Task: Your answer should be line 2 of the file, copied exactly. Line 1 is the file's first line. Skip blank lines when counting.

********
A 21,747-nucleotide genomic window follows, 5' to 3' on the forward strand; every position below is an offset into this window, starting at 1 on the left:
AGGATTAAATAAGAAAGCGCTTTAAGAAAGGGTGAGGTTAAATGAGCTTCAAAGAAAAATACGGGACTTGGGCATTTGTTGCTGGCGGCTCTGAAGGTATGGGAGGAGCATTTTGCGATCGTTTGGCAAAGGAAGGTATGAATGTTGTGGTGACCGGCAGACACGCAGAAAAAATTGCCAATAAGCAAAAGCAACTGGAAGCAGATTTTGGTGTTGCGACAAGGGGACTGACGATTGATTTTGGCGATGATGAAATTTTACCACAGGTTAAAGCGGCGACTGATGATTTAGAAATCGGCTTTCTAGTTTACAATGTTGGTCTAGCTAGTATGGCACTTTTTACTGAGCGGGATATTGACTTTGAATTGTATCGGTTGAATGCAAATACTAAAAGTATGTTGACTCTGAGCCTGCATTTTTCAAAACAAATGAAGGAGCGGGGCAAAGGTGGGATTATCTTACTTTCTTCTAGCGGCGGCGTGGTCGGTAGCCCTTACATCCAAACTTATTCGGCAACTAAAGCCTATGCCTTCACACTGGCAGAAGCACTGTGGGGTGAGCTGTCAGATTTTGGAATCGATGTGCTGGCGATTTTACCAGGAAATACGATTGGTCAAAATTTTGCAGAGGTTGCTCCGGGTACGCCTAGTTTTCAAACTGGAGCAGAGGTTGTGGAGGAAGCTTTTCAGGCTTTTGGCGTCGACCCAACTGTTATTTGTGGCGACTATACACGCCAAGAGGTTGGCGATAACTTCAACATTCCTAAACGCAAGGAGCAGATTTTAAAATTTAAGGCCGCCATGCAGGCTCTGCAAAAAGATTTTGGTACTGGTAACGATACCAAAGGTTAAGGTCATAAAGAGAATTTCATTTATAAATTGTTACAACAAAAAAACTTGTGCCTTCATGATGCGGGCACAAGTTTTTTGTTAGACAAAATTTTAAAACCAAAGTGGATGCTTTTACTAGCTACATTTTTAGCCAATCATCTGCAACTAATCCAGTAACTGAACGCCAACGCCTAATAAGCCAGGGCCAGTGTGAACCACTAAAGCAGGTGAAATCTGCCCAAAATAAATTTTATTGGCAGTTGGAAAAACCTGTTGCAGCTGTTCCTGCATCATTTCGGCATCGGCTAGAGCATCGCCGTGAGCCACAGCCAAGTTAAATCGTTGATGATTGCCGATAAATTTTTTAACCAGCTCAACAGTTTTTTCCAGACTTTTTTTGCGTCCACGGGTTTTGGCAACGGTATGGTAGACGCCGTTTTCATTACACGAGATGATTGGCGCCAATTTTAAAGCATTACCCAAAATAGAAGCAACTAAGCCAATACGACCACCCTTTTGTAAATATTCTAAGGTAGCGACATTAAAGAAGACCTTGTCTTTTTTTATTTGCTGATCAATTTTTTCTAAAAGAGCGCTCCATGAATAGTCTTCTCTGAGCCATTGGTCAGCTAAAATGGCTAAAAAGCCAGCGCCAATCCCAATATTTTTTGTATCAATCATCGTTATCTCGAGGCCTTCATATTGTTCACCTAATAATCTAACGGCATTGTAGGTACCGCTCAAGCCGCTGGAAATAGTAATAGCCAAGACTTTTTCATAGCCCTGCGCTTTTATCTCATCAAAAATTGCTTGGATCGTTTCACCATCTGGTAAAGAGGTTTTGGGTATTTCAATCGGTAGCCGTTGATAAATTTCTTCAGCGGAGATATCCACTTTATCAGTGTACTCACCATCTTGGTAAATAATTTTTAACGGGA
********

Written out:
AGGATTAAATAAGAAAGCGCTTTAAGAAAGGGTGAGGTTAAATGAGCTTCAAAGAAAAATACGGGACTTGGGCATTTGTTGCTGGCGGCTCTGAAGGTATGGGAGGAGCATTTTGCGATCGTTTGGCAAAGGAAGGTATGAATGTTGTGGTGACCGGCAGACACGCAGAAAAAATTGCCAATAAGCAAAAGCAACTGGAAGCAGATTTTGGTGTTGCGACAAGGGGACTGACGATTGATTTTGGCGATGATGAAATTTTACCACAGGTTAAAGCGGCGACTGATGATTTAGAAATCGGCTTTCTAGTTTACAATGTTGGTCTAGCTAGTATGGCACTTTTTACTGAGCGGGATATTGACTTTGAATTGTATCGGTTGAATGCAAATACTAAAAGTATGTTGACTCTGAGCCTGCATTTTTCAAAACAAATGAAGGAGCGGGGCAAAGGTGGGATTATCTTACTTTCTTCTAGCGGCGGCGTGGTCGGTAGCCCTTACATCCAAACTTATTCGGCAACTAAAGCCTATGCCTTCACACTGGCAGAAGCACTGTGGGGTGAGCTGTCAGATTTTGGAATCGATGTGCTGGCGATTTTACCAGGAAATACGATTGGTCAAAATTTTGCAGAGGTTGCTCCGGGTACGCCTAGTTTTCAAACTGGAGCAGAGGTTGTGGAGGAAGCTTTTCAGGCTTTTGGCGTCGACCCAACTGTTATTTGTGGCGACTATACACGCCAAGAGGTTGGCGATAACTTCAACATTCCTAAACGCAAGGAGCAGATTTTAAAATTTAAGGCCGCCATGCAGGCTCTGCAAAAAGATTTTGGTACTGGTAACGATACCAAAGGTTAAGGTCATAAAGAGAATTTCATTTATAAATTGTTACAACAAAAAAACTTGTGCCTTCATGATGCGGGCACAAGTTTTTTGTTAGACAAAATTTTAAAACCAAAGTGGATGCTTTTACTAGCTACATTTTTAGCCAATCATCTGCAACTAATCCAGTAACTGAACGCCAACGCCTAATAAGCCAGGGCCAGTGTGAACCACTAAAGCAGGTGAAATCTGCCCAAAATAAATTTTATTGGCAGTTGGAAAAACCTGTTGCAGCTGTTCCTGCATCATTTCGGCATCGGCTAGAGCATCGCCGTGAGCCACAGCCAAGTTAAATCGTTGATGATTGCCGATAAATTTTTTAACCAGCTCAACAGTTTTTTCCAGACTTTTTTTGCGTCCACGGGTTTTGGCAACGGTATGGTAGACGCCGTTTTCATTACACGAGATGATTGGCGCCAATTTTAAAGCATTACCCAAAATAGAAGCAACTAAGCCAATACGACCACCCTTTTGTAAATATTCTAAGGTAGCGACATTAAAGAAGACCTTGTCTTTTTTTATTTGCTGATCAATTTTTTCTAAAAGAGCGCTCCATGAATAGTCTTCTCTGAGCCATTGGTCAGCTAAAATGGCTAAAAAGCCAGCGCCAATCCCAATATTTTTTGTATCAATCATCGTTATCTCGAGGCCTTCATATTGTTCACCTAATAATCTAACGGCATTGTAGGTACCGCTCAAGCCGCTGGAAATAGTAATAGCCAAGACTTTTTCATAGCCCTGCGCTTTTATCTCATCAAAAATTGCTTGGATCGTTTCACCATCTGGTAAAGAGGTTTTGGGTATTTCAATCGGTAGCCGTTGATAAATTTCTTCAGCGGAGATATCCACTTTATCAGTGTACTCACCATCTTGGTAAATAATTTTTAACGGGA